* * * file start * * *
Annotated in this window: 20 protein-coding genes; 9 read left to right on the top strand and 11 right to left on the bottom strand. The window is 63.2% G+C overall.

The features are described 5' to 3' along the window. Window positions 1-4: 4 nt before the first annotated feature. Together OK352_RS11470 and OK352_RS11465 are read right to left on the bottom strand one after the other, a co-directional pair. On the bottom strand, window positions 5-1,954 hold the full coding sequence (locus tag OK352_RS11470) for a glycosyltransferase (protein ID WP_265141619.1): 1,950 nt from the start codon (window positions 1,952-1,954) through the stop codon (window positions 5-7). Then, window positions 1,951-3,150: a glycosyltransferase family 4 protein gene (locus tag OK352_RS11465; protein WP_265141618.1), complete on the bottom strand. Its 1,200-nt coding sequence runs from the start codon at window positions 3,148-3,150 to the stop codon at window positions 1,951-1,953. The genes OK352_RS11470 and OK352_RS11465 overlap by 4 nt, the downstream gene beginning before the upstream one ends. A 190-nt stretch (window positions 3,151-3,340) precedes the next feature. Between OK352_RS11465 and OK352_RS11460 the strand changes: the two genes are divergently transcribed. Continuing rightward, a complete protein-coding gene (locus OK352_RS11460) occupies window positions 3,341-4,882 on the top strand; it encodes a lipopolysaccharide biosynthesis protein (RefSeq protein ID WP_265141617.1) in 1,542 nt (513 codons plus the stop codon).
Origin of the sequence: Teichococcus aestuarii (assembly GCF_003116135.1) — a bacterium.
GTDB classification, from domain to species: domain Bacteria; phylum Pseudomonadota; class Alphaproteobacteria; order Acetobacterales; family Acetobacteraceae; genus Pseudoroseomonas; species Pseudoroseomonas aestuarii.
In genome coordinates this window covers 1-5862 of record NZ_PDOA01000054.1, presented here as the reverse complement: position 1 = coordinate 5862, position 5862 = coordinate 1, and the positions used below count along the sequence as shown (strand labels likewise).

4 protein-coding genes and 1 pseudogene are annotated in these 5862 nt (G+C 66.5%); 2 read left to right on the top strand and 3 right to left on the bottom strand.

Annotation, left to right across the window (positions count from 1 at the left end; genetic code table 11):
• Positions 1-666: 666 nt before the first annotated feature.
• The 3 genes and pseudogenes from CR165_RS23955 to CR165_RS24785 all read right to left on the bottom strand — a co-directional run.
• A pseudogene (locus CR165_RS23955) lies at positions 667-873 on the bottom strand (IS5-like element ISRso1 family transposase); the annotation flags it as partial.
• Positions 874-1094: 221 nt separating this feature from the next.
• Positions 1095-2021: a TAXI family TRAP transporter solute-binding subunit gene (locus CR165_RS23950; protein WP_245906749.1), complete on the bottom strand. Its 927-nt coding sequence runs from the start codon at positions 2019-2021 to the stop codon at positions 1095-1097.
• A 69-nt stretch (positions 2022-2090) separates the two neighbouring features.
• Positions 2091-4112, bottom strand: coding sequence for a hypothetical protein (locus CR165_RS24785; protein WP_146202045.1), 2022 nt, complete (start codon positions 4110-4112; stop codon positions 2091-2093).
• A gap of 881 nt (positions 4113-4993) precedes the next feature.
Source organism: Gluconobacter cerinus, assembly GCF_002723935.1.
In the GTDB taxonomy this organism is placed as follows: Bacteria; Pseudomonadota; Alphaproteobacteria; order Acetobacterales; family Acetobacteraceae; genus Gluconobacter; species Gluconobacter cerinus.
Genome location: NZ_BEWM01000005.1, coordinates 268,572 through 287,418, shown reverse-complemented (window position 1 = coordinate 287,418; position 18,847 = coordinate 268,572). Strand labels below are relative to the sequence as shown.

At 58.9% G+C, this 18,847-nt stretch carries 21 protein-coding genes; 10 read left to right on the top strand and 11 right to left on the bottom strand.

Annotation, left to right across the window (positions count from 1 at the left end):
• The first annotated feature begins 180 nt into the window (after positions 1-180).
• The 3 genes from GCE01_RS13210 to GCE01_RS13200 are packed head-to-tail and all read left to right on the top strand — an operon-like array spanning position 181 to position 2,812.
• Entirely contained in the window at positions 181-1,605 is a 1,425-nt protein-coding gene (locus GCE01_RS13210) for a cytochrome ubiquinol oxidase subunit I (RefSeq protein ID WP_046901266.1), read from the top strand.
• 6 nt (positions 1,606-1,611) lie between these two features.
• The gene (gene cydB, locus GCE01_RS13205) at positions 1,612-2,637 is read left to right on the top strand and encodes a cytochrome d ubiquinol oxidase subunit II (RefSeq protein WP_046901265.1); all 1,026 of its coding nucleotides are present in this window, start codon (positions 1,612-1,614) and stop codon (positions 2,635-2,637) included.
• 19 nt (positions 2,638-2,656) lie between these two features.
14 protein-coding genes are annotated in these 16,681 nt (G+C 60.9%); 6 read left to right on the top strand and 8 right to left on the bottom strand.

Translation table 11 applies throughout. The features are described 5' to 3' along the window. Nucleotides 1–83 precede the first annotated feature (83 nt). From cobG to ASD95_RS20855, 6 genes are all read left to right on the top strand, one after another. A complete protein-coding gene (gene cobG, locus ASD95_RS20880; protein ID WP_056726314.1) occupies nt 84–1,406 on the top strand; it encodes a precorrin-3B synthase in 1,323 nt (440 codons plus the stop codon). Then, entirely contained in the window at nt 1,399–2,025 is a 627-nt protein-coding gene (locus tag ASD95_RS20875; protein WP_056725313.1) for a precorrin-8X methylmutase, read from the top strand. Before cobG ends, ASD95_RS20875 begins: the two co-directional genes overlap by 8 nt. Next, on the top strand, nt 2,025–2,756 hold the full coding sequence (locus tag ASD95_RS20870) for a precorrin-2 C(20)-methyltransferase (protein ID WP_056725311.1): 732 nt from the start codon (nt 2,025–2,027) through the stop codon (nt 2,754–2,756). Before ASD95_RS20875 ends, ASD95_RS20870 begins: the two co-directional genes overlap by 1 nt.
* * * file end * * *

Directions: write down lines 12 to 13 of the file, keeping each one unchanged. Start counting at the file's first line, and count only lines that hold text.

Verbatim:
• Positions 1095-2021: a TAXI family TRAP transporter solute-binding subunit gene (locus CR165_RS23950; protein WP_245906749.1), complete on the bottom strand. Its 927-nt coding sequence runs from the start codon at positions 2019-2021 to the stop codon at positions 1095-1097.
• A 69-nt stretch (positions 2022-2090) separates the two neighbouring features.